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tr.v. at·taint·ed, at·taint·ing, at·taints
1. To impart a stigma to; disgrace: "No breath of calumny ever attainted the personal purity of Savonarola" (Henry Hart Milman).
2. To pass a sentence of attainder against.
3. Archaic To infect or corrupt, as with illness or vice.
4. Archaic To accuse.
1. A disgrace; a stigma.
2. Obsolete Attainder.

[Middle English attainten, from Old French ataint, past participle of ataindre, to affect; see attain.]


vb (tr)
1. (Law) to pass judgment of death or outlawry upon (a person); condemn by bill of attainder
2. to dishonour or disgrace
3. to accuse or prove to be guilty
4. (of sickness) to affect or strike (somebody)
5. (Law) a less common word for attainder
6. a dishonour; taint
[C14: from Old French ateint convicted, from ateindre to attain]



1. to punish with attainder.
2. to disgrace.
3. Archaic. to accuse.
4. Obs. to prove the guilt of.
5. Obs. a stain; disgrace; taint.
[1250–1300; Middle English ataynten, derivative of ataynt convicted < Anglo-French, Old French, past participle of ataindre to convict, attain]


Past participle: attainted
Gerund: attainting

I attaint
you attaint
he/she/it attaints
we attaint
you attaint
they attaint
I attainted
you attainted
he/she/it attainted
we attainted
you attainted
they attainted
Present Continuous
I am attainting
you are attainting
he/she/it is attainting
we are attainting
you are attainting
they are attainting
Present Perfect
I have attainted
you have attainted
he/she/it has attainted
we have attainted
you have attainted
they have attainted
Past Continuous
I was attainting
you were attainting
he/she/it was attainting
we were attainting
you were attainting
they were attainting
Past Perfect
I had attainted
you had attainted
he/she/it had attainted
we had attainted
you had attainted
they had attainted
I will attaint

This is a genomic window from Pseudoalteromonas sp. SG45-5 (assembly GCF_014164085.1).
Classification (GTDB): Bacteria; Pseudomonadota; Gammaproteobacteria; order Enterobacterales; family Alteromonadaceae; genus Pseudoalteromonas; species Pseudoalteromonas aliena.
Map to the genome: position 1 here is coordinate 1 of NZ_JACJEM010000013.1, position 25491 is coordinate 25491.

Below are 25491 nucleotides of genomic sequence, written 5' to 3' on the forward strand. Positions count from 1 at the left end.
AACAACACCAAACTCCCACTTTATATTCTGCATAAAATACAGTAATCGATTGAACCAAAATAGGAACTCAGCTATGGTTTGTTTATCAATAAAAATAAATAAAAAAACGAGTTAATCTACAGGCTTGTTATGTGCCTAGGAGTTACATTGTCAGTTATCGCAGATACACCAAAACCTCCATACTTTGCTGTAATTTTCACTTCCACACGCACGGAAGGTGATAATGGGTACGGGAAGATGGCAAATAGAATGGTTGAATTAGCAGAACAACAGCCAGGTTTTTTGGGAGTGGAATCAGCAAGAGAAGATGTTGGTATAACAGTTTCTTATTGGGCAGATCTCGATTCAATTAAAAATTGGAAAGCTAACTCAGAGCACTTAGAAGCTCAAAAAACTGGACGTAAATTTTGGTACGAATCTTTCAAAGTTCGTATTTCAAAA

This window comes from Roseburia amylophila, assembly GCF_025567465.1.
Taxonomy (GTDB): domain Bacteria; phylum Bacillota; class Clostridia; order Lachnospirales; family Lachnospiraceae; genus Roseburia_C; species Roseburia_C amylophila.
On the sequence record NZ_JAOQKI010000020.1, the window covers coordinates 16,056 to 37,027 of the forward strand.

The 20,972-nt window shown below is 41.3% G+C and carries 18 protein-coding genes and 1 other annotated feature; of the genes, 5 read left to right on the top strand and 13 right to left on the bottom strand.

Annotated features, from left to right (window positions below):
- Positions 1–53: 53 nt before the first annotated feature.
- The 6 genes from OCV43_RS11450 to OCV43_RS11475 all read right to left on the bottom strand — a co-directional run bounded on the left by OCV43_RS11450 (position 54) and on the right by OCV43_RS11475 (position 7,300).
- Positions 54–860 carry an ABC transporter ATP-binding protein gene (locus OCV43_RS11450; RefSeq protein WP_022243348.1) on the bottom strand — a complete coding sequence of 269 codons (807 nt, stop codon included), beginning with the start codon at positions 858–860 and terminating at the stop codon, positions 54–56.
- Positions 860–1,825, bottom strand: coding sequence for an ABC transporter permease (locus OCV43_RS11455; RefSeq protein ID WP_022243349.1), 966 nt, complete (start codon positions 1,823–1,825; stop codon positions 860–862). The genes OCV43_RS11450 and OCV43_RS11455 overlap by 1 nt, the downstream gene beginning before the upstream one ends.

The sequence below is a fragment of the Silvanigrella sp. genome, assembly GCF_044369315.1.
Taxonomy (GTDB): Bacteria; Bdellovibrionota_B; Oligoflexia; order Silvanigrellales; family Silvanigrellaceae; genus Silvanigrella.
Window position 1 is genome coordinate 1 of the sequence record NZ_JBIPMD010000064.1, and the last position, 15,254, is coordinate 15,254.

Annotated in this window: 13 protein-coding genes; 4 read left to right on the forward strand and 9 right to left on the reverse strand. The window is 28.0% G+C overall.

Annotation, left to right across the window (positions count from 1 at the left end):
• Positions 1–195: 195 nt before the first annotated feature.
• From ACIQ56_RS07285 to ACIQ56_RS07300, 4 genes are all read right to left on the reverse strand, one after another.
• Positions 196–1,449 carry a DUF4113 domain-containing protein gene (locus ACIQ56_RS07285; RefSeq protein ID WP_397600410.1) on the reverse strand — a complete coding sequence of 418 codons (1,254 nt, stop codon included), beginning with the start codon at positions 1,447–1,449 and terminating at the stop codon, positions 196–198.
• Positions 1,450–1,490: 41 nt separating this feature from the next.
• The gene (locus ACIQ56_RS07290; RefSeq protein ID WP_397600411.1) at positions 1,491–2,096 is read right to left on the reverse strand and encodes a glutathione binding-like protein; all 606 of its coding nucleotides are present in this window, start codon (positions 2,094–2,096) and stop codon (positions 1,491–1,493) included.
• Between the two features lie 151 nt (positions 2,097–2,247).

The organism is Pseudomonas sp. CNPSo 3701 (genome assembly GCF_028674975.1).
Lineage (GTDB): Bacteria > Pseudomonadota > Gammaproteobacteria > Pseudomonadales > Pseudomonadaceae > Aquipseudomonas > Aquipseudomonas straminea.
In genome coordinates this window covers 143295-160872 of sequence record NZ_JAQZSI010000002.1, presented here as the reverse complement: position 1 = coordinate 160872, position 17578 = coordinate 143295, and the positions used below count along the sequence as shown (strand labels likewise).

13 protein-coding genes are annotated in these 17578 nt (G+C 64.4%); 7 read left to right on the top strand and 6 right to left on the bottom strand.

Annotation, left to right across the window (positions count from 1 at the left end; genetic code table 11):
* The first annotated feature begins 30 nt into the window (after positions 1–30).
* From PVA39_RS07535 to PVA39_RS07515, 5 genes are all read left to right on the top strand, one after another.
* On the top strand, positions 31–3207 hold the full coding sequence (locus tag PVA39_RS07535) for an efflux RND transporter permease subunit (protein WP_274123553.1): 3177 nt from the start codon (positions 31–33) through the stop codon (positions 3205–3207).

you will attaint
he/she/it will attaint
we will attaint
you will attaint
they will attaint
Future Perfect
I will have attainted
you will have attainted
he/she/it will have attainted
we will have attainted
you will have attainted
they will have attainted
Future Continuous
I will be attainting
you will be attainting
he/she/it will be attainting
we will be attainting
you will be attainting
they will be attainting
Present Perfect Continuous
I have been attainting
you have been attainting
he/she/it has been attainting
we have been attainting
you have been attainting
they have been attainting
Future Perfect Continuous
I will have been attainting
you will have been attainting
he/she/it will have been attainting
we will have been attainting
you will have been attainting
they will have been attainting
Past Perfect Continuous
I had been attainting
you had been attainting
he/she/it had been attainting
we had been attainting
you had been attainting
they had been attainting
I would attaint
you would attaint
he/she/it would attaint
we would attaint
you would attaint
they would attaint
Past Conditional
I would have attainted
you would have attainted
he/she/it would have attainted
we would have attainted
you would have attainted
they would have attainted
ThesaurusAntonymsRelated WordsSynonymsLegend: